Seven Men – Study Guide for...

George Washington

The earliest known portrait of George Washington captures the look of a young man with ambition. The portrait was painted about 12 years after Washington’s service in that war, and several years before he would reenter military service in the American Revolution.

Focus for the Week

What is the right kind of ambition?


How did you take action in “everyday” ways during the last week based on the challenges of our study? Remember to be specific! How did you show courage?

Did anyone specifically set aside time to dream about how we can be used by God to be catalysts for cultural transformation? Remember: what you thought about on the way to our time together doesn’t count. Did you set aside time?

What is the next step you need to take in being “a catalyst for culture change?”


Metaxas was very willing to acknowledge some of Washington’s flaws. What were these flaws?

Do you Washington’s flaws were significant enough that they should have disqualified him from being included in a book like this?

Metaxas begins the first chapter by pointing out that although everyone knows who George Washington was (our capital and a state are named after him!) few have really considered the paradoxes of his life. To begin with, Washington is known as the “father of our country.” Yet, he never had any children of his own.

What was the paradoxical action that Metaxas says Washington took?

But here’s the biggest contradiction: Washington was an extremely ambitious young man who worked hard to achieve fame, glory, land, and riches— yet at a pivotal moment in American history, he did something so selfless that it’s difficult to fully fathom. It’s principally because of this one thing that he’s included in this book. So what did he do? In a nutshell, he voluntarily gave up incredible power. Seven Men (pp. 2-3). Thomas Nelson. Kindle Edition.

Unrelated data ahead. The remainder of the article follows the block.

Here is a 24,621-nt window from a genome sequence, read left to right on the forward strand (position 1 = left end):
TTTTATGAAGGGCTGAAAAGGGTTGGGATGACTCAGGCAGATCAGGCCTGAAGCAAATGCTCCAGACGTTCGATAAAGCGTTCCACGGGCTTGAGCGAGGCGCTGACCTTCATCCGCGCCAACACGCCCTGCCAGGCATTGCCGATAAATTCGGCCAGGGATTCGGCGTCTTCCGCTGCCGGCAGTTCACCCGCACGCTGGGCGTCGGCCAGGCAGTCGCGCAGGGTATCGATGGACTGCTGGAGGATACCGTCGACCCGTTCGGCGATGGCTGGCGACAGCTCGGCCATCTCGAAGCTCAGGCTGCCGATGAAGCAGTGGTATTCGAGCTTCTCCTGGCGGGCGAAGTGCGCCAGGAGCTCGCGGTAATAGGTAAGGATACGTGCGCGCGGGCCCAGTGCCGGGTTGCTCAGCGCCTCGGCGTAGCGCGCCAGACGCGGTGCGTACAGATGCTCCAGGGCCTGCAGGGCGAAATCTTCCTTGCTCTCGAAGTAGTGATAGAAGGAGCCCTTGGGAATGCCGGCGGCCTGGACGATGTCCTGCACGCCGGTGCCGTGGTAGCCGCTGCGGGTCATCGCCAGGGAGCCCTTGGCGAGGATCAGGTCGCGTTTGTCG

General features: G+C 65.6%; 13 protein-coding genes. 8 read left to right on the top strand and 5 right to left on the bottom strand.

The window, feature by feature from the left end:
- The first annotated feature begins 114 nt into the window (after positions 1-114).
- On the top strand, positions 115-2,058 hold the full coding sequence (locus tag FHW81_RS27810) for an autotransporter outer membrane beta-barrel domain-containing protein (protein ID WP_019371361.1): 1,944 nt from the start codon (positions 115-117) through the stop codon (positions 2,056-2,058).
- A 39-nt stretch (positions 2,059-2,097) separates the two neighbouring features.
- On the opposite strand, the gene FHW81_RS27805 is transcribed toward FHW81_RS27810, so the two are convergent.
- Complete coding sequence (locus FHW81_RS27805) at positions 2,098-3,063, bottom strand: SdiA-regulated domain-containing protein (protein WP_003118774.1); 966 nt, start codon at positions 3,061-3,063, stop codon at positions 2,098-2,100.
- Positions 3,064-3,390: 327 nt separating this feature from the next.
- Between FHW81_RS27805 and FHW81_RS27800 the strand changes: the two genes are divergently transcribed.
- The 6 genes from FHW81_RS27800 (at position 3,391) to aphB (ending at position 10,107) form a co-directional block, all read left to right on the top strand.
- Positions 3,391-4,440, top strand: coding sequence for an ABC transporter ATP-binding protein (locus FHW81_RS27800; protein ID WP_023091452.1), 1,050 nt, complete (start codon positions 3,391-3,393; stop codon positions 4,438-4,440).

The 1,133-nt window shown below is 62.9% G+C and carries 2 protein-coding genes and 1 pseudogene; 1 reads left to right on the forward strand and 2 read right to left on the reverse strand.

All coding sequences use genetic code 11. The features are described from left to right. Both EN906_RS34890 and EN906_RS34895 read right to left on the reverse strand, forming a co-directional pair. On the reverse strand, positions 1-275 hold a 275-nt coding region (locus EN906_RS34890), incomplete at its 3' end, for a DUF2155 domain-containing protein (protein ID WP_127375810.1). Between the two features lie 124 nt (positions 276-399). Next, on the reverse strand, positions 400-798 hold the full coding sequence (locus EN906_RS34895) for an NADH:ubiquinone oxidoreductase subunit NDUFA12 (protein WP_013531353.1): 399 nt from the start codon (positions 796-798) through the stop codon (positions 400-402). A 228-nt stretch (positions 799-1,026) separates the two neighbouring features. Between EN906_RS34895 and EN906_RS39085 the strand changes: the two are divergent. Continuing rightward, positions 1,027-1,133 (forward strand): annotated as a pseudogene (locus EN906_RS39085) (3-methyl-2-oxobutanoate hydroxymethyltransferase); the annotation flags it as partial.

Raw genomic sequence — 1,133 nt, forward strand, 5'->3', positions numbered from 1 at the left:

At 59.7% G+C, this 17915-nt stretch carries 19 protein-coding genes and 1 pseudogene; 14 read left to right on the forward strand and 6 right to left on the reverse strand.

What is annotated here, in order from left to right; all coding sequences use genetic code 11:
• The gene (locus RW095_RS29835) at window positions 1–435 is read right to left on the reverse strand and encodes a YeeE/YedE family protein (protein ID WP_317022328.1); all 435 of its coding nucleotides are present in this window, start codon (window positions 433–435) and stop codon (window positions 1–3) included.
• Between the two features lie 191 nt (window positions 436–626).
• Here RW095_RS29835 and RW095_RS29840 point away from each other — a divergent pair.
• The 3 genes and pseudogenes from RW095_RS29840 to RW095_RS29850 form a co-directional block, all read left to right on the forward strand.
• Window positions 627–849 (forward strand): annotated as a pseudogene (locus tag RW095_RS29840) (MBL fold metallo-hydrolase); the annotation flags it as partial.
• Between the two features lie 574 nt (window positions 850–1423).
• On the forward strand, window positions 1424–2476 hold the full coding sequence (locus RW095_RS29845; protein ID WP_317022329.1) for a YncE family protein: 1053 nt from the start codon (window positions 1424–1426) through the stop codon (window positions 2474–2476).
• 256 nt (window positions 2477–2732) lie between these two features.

What character qualities came together so that Washington made such a great decision?

In his highly regarded business book,  Good to Great, Jim Collins described Level 5 leaders. If you’re not familiar with this book, you can watch/listen to Collins talk about Level 5 leaders here.

Do you think Washington met the criteria for being a Level 5 leader?

Can you think of a highly successful leader (by culture’s standards) who was not a Level 5 leader.


Read Philippians 2:5-12.

How did Jesus set the ultimate example for Level 5 Leaders?

Christ gave up what was legitimately His. But in the end was he left with nothing? See Philippians 2:10-11.

Engage and Execute

Should everyone set a goal of being a Level 5 leader?

Which level of leadership are you targeting?

What can you do today to be a Level 5 leader?

Do you have a project/initiative in mind in which you are showing the right kind of ambition?

For Further Reading and Study

Thom Rainer, Fifteen Characterstics of Great Leaders

George Washington’s Farewell Address


Tim Johnson is a Regional Vice President for the Fellowship of Christian Athletes and Leader of Pinnacle Forum for Central Illinois.